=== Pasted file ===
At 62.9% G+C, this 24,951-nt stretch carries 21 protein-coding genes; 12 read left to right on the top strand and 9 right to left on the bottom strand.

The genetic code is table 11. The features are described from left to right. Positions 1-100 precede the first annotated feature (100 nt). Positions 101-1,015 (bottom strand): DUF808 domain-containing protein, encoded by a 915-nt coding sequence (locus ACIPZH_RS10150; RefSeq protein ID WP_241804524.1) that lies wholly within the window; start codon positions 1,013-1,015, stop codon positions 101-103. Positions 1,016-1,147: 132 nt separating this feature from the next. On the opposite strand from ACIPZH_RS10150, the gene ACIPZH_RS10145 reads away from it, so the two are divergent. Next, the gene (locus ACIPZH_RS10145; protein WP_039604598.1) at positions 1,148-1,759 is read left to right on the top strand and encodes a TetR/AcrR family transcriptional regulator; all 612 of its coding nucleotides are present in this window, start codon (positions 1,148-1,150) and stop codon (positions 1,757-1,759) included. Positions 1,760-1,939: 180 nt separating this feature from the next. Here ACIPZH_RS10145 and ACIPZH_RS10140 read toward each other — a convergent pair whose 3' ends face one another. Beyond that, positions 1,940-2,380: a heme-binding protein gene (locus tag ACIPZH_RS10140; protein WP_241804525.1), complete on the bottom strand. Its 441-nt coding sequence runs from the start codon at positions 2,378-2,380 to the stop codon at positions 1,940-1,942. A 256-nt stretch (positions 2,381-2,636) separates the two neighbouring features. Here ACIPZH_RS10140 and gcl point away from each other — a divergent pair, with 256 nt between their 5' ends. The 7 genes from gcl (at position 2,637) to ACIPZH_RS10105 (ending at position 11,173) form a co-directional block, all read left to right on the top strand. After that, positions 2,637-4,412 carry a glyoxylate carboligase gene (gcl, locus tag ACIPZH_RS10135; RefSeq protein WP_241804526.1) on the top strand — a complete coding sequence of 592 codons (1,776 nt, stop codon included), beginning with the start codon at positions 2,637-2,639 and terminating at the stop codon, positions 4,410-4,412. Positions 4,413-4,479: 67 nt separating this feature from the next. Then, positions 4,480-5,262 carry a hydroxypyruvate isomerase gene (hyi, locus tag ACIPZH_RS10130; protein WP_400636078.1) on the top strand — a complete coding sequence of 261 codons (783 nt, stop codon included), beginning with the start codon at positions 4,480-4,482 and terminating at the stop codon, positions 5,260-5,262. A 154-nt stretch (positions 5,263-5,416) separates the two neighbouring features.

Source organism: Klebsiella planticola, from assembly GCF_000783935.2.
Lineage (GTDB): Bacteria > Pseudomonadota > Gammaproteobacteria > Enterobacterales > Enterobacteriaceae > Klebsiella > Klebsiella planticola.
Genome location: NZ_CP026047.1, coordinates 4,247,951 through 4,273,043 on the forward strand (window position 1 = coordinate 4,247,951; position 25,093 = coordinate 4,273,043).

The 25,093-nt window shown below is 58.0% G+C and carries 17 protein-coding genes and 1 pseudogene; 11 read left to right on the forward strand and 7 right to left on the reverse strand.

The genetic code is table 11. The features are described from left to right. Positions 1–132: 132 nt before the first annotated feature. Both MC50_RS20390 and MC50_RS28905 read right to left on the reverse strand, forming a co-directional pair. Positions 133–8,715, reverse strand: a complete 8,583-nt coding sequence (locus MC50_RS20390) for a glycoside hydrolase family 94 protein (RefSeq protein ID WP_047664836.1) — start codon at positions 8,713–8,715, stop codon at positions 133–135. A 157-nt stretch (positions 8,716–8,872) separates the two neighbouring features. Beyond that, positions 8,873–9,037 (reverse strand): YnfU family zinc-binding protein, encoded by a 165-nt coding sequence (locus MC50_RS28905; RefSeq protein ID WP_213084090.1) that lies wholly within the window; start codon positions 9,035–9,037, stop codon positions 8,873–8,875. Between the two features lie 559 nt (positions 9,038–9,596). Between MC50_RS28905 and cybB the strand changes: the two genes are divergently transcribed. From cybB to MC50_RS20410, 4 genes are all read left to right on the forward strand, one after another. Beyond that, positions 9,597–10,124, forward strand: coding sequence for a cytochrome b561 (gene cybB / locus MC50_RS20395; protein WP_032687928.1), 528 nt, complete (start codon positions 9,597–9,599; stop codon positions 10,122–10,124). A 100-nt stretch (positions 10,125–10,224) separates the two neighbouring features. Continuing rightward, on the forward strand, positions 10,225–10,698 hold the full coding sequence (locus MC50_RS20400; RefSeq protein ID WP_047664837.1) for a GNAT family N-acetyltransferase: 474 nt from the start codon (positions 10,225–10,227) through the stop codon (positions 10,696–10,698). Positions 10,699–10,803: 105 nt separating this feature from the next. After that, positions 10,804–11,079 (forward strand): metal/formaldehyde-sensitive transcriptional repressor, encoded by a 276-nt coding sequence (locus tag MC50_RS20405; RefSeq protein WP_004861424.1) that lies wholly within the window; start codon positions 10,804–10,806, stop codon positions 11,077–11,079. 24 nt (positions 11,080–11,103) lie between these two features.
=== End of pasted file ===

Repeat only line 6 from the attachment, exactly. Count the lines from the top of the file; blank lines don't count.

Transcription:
The 25,093-nt window shown below is 58.0% G+C and carries 17 protein-coding genes and 1 pseudogene; 11 read left to right on the forward strand and 7 right to left on the reverse strand.